Sat, Aug 29, 2020 – 5:50 AM
FINANCIAL advisers here who are pushing critical illness (CI) insurance plans with misleading claims over changes to CI definitions risk tarring the reputation of the industry, especially as more marketing of products is flowing to the greyer areas of social media.
In fanning misleading claims that fresh changes to CI definitions will hurt the scope of coverage for future plans, such financial advisers' sales tactics can bring about additional stress at a time where customers are confronted with financial uncertainty over the Covid-19 crisis.
The Business Times understands that some financial advisory representatives, as part of their advisory process, have conveyed to customers that the scope of CI coverage would be narrower under the new set of CI definitions that came into effect on Wednesday, and that making claims would become more difficult.
These representatives were found to be using such reasons to pressure customers to purchase insurance policies by Aug 26.
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While it is important to be adequately insured, most comprehensive CI plans in the market that meet the Life Insurance Association (LIA) Singapore's recommended cover of about S$316,000 for the average Singaporean come with considerable annual premiums of around S$1,200 to S$3,000 in some instances. This rises for older policyholders.
Given this, customers should not be rushed into committing to a CI plan on overplayed fear of claims becoming more difficult to make if they purchase a plan after Aug 26.
The Monetary Authority of Singapore (MAS) last week confirmed to BT that it has issued a warning to all MAS-licensed and exempt financial advisory firms, including insurers, over misleading sales practices relating to CI coverage.
Further checks by BT found that some representatives have in recent weeks turned to social media to generate buzz on changes to CI definitions, which include public reminders that this would be the "last chance" to secure CI policies before the changes kick in. Such content were often supplemented with countdowns to the Aug 26 "deadline".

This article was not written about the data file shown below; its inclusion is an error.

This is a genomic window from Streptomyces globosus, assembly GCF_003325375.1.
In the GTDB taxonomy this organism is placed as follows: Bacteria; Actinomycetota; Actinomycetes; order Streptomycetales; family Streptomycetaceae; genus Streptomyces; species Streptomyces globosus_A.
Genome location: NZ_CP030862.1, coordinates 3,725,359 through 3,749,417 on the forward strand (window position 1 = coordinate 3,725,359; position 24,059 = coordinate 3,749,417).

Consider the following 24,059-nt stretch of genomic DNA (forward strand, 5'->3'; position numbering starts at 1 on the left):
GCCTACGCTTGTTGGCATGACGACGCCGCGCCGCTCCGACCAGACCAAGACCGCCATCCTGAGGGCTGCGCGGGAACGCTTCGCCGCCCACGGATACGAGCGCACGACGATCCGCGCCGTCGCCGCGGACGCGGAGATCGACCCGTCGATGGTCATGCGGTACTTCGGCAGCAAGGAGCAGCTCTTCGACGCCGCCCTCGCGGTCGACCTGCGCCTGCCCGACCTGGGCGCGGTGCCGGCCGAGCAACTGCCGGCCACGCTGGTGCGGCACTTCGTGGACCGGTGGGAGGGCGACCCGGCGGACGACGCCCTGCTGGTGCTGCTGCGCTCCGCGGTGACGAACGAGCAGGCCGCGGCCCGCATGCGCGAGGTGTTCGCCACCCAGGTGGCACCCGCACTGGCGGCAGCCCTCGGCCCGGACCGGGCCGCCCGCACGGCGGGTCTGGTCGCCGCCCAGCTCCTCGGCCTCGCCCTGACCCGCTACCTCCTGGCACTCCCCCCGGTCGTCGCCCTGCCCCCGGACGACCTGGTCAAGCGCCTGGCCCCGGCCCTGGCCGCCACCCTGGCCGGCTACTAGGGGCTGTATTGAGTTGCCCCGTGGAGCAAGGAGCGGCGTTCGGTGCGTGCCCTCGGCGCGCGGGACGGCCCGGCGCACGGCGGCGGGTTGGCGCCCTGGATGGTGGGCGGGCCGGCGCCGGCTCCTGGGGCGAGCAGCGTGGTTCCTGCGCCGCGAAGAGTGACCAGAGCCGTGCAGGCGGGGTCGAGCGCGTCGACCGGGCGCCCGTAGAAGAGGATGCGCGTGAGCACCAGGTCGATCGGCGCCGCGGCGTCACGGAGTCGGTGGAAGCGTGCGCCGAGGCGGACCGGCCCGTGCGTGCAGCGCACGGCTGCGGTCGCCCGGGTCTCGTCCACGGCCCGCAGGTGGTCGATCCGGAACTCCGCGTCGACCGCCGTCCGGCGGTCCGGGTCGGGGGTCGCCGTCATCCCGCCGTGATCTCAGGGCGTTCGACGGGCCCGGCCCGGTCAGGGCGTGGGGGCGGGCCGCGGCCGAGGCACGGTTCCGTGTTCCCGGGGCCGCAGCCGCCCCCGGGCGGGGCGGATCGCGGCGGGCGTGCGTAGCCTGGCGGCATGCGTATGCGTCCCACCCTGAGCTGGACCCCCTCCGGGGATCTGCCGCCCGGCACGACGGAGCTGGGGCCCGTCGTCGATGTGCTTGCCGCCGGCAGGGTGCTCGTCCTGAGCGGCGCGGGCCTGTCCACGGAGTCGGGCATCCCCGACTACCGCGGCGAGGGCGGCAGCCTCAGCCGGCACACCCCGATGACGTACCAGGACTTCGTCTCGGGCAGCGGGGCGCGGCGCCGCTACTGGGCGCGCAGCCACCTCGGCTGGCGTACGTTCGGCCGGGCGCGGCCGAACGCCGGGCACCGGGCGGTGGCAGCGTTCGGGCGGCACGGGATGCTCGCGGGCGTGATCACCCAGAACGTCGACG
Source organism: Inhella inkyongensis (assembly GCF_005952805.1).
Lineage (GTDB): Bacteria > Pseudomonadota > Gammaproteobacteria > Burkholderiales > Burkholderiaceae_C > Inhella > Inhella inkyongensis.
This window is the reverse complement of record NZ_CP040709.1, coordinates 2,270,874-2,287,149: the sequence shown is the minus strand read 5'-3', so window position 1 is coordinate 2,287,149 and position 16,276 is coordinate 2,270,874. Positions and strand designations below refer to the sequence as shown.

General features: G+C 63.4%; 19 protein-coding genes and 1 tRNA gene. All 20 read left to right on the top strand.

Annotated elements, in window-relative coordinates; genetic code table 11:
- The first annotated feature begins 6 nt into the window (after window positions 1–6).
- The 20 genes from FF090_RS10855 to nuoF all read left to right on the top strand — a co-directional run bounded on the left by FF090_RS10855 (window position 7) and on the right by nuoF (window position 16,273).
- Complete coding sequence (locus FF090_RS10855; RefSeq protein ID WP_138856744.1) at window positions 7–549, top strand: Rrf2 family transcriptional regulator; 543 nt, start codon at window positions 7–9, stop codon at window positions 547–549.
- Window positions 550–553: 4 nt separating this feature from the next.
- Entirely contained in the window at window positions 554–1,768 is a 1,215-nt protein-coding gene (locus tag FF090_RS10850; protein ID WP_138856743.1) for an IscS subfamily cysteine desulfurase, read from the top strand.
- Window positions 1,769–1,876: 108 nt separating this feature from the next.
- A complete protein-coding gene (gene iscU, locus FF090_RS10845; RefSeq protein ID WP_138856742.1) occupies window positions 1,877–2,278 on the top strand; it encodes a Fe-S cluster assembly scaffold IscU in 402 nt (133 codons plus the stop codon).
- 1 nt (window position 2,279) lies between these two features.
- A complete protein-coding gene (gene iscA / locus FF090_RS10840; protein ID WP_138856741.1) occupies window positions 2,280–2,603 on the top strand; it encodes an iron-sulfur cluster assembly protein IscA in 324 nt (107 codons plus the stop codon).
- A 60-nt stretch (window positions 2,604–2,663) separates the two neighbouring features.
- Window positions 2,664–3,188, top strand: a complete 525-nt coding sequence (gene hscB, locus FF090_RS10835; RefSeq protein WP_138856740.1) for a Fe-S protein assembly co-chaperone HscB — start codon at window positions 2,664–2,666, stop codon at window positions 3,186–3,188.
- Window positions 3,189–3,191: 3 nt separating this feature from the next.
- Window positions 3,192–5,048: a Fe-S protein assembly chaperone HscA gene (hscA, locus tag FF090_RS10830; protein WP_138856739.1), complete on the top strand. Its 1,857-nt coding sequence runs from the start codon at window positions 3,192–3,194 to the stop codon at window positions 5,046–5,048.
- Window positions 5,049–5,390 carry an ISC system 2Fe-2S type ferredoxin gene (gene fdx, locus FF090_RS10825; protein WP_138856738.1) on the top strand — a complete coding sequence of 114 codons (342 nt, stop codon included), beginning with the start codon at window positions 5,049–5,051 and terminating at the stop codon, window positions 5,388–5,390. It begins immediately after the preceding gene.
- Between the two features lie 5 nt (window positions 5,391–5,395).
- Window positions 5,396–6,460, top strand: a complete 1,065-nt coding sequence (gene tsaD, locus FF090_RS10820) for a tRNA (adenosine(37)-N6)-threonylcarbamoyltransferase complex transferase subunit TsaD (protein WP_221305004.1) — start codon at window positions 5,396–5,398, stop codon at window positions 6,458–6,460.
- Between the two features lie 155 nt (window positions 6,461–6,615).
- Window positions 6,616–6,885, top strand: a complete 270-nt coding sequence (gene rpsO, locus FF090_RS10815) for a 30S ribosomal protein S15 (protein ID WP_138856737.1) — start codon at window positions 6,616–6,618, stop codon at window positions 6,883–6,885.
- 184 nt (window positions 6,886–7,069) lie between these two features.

As it is, the growing use of social media for insurance sales and advisory in Singapore has brought some misselling risks to the fore amid regulatory grey areas in managing financial content online.
Industry watchers have flagged the overgeneralisation of cookie-cutter financial content, cherry-picked data, and misinformation on platforms such as Instagram and LinkedIn, as reported by BT in June.
In response to recent queries from BT, the Financial Industry Dispute Resolution Centre (FIDReC) – which handles the mediation and adjudication of consumer disputes with financial institutions here – said it has not received enquiries or complaints concerning the upselling of CI insurance policies for now.
But this may be due to the fact that before a claim can be filed at FIDReC, a complainant must first have approached his or her own financial institution to resolve the complaint. The financial institution has up to four weeks to attempt to resolve the complaint, said FIDReC chief executive officer Eunice Chua.
Insurance policies also have a review period within which consumers can change their minds and obtain a refund of their premium if they find that a policy is not suitable for them, shRead More – Source